Hospitality Hospitality(Merge/Fire) Buy it from Insound
Hospitality, the eponymous debut of the Brooklyn indie band, takes on the weightier issues of being a 20-something with the wit and wisdom of 30-somethings, probably because singer-songwriter-pianist-guitarist Amber Papini has grown into her 30s since Hospitality’s 2008 EP. In those years, she has gained the experience, both in life and in music, to look back on friendship, love, boredom, and New York with smiles and laughter.
The focus of Hospitality is not the lost love, choice of college major and profession, perpetual boredom, or growing up; it’s about how the lost love, the B.A. in English Literature, and the boredom have made you who you are. It is an album about already having already grown up and looking back with grins and giggles about everything that happened on the way. It is an ode to the “computers, video games, books on the bed,” but most of all, it is an affirmation of the individual. This is perhaps best seen in the band’s greatest and most charming song, Betty Wang. In just over two minutes, Betty Wang tells the story of a real-life friendship Papini had with an executive who refused to change herself and cater to her coworkers. Papini could approach such a subject with too serious or too preachy a demeanor, but she wisely opts for an irreverent romanticism that focuses on individualism and an attachment to friendship and character instead of privilege, from “New York to Tokyo.”
The rest of the songs on Hospitality attempt the same ideas, largely (though not entirely) with similar success. Liberal Arts acutely picks up on the “lock and key” metaphor that Argonauts leaves for it, and while the idea of not selling yourself to a “practical” major in place of what you love is fitted to the album, it comes off as unnecessary with the more effective, more concise The Right Profession clocking in just 10 minutes prior. Furthermore, the “lock and key” that characterizes both Argonauts and Liberal Arts is a metaphor that appears in almost every song, so the lack of cohesiveness throughout the album makes it comes off as a lack of imagination, which is unfortunate given the originality of presentation and storytelling on most songs. Eighth Avenue is one of the more duplicitous odes to New York City, highlighting both the advantages inherent to the city as well as how its shortcomings allow for introversion and thought. Sleepover is just as romanticized a piece of escapism as anything else that shares its themes, but it is content with a small place in a big world. Papini’s heroes are not game-changers and visionaries, but everyday people who want nothing more than to have time to be themselves with one another. It’s a truly great change of pace, even if a couple views come up more than once.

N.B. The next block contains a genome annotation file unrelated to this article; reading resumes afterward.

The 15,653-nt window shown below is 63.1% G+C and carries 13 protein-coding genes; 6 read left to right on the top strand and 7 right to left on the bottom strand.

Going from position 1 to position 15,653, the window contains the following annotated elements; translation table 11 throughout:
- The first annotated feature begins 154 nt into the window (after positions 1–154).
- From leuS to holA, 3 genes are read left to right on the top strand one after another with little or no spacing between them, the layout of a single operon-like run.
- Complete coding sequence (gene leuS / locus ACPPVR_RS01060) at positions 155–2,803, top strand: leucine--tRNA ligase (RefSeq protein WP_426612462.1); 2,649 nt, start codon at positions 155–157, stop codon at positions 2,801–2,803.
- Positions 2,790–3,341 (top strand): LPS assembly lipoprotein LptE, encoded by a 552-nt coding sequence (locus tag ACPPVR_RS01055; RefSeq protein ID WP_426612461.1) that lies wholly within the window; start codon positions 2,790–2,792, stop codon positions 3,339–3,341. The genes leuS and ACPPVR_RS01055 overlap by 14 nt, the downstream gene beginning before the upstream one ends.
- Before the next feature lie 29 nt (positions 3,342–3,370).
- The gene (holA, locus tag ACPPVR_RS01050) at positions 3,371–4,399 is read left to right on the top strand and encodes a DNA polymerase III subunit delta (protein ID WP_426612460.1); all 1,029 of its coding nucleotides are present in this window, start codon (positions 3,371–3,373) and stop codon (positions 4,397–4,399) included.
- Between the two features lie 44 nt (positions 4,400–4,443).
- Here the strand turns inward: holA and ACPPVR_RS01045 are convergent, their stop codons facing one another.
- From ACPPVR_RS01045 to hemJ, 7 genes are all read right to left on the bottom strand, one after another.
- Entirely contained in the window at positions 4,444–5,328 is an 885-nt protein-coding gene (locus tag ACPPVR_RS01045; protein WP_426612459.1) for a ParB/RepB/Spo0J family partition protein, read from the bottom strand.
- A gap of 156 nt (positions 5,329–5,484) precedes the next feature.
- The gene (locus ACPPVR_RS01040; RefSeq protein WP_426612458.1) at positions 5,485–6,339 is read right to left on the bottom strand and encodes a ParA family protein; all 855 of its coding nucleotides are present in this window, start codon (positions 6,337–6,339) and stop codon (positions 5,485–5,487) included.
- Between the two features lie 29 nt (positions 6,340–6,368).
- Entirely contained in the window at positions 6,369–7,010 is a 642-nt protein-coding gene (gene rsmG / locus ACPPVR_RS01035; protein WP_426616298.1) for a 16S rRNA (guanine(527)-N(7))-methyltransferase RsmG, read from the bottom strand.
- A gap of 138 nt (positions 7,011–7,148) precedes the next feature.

Sonically, Hospitality’s guitars dance with one another in each song, with different levels of gain, different styles, and varying levels of prominence, and are supplemented with everything from horns to synths to strings, and there seems to be no shortage of charming chord progressions and pop hooks throughout the album with both an acoustic and electric. The rhythm section has a few glimpses of spotlight, particularly on the bass-heavy Friends of Friends, but they are usually distracted by arrangements that range from questionable to interesting but not necessarily admirable. The songwriting is handled with dexterity and delicacy that seem designed to complement Papini’s airy, innocent voice, but arrangements often come off too abrasive next to such a voice, particularly on the back half of the album.
Hospitality’s length works in its favor, helping to counter the aforementioned repetition in lyrical themes as well as a shortage of memorable keyboard lines. Shortcomings are well disguised, and even when they are exposed, the originality of Papini’s storytelling is enough to keep the ears alert for several listens. Coming off with an aura of effortlessness, it really does seem like, as Papini tells us on closer All Day Today, that she spent the whole time meeting us. Indeed, Hospitality is an introduction and testament to character, and the more we get acquainted, the more we wish we had.2 February, 2012 - 10:53 — Forrest Cardamenis